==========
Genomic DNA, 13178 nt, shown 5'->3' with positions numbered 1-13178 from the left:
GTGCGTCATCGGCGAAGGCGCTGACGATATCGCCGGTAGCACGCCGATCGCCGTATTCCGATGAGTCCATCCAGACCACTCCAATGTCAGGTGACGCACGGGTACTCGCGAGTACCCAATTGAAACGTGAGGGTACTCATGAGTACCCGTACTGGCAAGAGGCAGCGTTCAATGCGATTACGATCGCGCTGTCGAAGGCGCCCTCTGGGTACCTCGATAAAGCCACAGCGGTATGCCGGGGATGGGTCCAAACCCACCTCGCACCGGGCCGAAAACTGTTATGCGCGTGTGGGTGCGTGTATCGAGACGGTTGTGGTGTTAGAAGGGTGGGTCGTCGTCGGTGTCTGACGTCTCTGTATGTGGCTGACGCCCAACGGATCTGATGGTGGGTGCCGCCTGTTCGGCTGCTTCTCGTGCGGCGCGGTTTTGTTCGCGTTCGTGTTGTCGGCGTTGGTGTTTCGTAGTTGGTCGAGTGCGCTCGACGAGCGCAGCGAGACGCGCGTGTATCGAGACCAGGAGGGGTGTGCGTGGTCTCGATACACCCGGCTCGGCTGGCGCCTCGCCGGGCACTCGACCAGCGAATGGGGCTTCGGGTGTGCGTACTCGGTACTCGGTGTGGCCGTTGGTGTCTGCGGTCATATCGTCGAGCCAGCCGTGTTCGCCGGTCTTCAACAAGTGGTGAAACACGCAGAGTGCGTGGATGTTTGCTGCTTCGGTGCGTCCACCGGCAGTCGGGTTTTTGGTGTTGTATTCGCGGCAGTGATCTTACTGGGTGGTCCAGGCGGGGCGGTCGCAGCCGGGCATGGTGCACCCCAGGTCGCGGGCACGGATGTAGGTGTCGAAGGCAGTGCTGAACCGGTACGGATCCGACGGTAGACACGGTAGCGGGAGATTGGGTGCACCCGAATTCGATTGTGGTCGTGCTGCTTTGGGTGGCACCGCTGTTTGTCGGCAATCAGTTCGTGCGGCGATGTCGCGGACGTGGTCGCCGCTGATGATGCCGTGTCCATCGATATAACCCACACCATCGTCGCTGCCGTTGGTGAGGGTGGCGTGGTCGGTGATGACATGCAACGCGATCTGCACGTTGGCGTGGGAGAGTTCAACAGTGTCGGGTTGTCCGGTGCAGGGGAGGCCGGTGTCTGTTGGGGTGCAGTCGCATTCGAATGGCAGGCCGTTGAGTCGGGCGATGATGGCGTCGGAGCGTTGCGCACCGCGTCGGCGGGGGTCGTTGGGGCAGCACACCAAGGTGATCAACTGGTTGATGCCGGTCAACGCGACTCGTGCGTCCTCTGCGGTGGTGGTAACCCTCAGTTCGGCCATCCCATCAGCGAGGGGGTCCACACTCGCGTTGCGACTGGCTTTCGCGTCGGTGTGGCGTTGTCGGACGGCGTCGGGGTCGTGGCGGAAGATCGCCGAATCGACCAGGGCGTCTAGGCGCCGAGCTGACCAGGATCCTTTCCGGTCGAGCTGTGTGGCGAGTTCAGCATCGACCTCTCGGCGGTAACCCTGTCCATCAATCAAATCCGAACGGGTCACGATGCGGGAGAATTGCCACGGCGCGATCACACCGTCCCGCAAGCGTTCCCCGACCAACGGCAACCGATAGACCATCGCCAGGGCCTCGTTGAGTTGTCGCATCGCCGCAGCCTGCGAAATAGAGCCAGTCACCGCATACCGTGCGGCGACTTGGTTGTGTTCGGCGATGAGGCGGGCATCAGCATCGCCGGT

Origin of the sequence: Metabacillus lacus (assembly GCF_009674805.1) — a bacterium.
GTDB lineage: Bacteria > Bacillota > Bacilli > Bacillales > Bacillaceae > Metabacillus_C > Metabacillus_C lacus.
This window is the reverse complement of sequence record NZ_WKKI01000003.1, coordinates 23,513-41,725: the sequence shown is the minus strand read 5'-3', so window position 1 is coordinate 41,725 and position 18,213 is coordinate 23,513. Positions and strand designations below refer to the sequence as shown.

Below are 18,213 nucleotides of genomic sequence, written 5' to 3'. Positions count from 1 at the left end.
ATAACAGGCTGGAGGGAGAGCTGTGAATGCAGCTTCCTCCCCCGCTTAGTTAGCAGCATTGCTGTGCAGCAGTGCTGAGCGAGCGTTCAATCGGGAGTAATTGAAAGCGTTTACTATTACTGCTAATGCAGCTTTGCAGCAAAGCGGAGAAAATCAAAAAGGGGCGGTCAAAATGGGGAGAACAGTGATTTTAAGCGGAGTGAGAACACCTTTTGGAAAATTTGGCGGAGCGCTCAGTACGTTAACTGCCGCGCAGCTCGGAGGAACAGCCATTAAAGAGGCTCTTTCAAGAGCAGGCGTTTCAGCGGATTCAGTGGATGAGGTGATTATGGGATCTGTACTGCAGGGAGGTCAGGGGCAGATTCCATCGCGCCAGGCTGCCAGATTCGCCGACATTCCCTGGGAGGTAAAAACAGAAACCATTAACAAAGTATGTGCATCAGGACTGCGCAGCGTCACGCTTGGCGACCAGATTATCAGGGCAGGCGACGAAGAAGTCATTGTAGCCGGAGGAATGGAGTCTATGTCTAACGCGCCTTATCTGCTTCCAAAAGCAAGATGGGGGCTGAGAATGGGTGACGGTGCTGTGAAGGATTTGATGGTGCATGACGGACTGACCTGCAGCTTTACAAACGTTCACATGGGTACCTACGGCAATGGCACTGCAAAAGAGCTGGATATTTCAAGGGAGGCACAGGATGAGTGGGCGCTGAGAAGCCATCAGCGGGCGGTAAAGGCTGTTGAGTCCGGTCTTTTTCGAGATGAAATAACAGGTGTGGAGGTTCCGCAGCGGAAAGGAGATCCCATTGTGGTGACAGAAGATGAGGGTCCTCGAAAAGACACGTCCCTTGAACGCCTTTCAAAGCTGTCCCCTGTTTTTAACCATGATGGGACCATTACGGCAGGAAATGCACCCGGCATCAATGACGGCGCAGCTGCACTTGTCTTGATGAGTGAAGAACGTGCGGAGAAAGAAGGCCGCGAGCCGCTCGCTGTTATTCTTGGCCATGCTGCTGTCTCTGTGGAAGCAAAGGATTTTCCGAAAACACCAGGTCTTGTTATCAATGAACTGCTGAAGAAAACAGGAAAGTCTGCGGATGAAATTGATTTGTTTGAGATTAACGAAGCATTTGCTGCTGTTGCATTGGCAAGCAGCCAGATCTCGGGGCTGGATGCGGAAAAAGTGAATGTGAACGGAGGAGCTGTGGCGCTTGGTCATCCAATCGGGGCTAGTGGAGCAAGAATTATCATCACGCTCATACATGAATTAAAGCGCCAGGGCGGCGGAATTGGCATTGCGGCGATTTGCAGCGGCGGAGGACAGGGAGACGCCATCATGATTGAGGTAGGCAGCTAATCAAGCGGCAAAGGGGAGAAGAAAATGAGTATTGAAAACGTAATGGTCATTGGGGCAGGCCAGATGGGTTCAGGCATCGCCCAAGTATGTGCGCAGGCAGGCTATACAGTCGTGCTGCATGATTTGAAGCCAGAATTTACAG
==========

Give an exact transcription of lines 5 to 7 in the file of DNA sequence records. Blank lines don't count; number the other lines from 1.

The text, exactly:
This window is the reverse complement of sequence record NZ_WKKI01000003.1, coordinates 23,513-41,725: the sequence shown is the minus strand read 5'-3', so window position 1 is coordinate 41,725 and position 18,213 is coordinate 23,513. Positions and strand designations below refer to the sequence as shown.

Below are 18,213 nucleotides of genomic sequence, written 5' to 3'. Positions count from 1 at the left end.
ATAACAGGCTGGAGGGAGAGCTGTGAATGCAGCTTCCTCCCCCGCTTAGTTAGCAGCATTGCTGTGCAGCAGTGCTGAGCGAGCGTTCAATCGGGAGTAATTGAAAGCGTTTACTATTACTGCTAATGCAGCTTTGCAGCAAAGCGGAGAAAATCAAAAAGGGGCGGTCAAAATGGGGAGAACAGTGATTTTAAGCGGAGTGAGAACACCTTTTGGAAAATTTGGCGGAGCGCTCAGTACGTTAACTGCCGCGCAGCTCGGAGGAACAGCCATTAAAGAGGCTCTTTCAAGAGCAGGCGTTTCAGCGGATTCAGTGGATGAGGTGATTATGGGATCTGTACTGCAGGGAGGTCAGGGGCAGATTCCATCGCGCCAGGCTGCCAGATTCGCCGACATTCCCTGGGAGGTAAAAACAGAAACCATTAACAAAGTATGTGCATCAGGACTGCGCAGCGTCACGCTTGGCGACCAGATTATCAGGGCAGGCGACGAAGAAGTCATTGTAGCCGGAGGAATGGAGTCTATGTCTAACGCGCCTTATCTGCTTCCAAAAGCAAGATGGGGGCTGAGAATGGGTGACGGTGCTGTGAAGGATTTGATGGTGCATGACGGACTGACCTGCAGCTTTACAAACGTTCACATGGGTACCTACGGCAATGGCACTGCAAAAGAGCTGGATATTTCAAGGGAGGCACAGGATGAGTGGGCGCTGAGAAGCCATCAGCGGGCGGTAAAGGCTGTTGAGTCCGGTCTTTTTCGAGATGAAATAACAGGTGTGGAGGTTCCGCAGCGGAAAGGAGATCCCATTGTGGTGACAGAAGATGAGGGTCCTCGAAAAGACACGTCCCTTGAACGCCTTTCAAAGCTGTCCCCTGTTTTTAACCATGATGGGACCATTACGGCAGGAAATGCACCCGGCATCAATGACGGCGCAGCTGCACTTGTCTTGATGAGTGAAGAACGTGCGGAGAAAGAAGGCCGCGAGCCGCTCGCTGTTATTCTTGGCCATGCTGCTGTCTCTGTGGAAGCAAAGGATTTTCCGAAAACACCAGGTCTTGTTATCAATGAACTGCTGAAGAAAACAGGAAAGTCTGCGGATGAAATTGATTTGTTTGAGATTAACGAAGCATTTGCTGCTGTTGCATTGGCAAGCAGCCAGATCTCGGGGCTGGATGCGGAAAAAGTGAATGTGAACGGAGGAGCTGTGGCGCTTGGTCATCCAATCGGGGCTAGTGGAGCAAGAATTATCATCACGCTCATACATGAATTAAAGCGCCAGGGCGGCGGAATTGGCATTGCGGCGATTTGCAGCGGCGGAGGACAGGGAGACGCCATCATGATTGAGGTAGGCAGCTAATCAAGCGGCAAAGGGGAGAAGAAAATGAGTATTGAAAACGTAATGGTCATTGGGGCAGGCCAGATGGGTTCAGGCATCGCCCAAGTATGTGCGCAGGCAGGCTATACAGTCGTGCTGCATGATTTGAAGCCAGAATTTACAG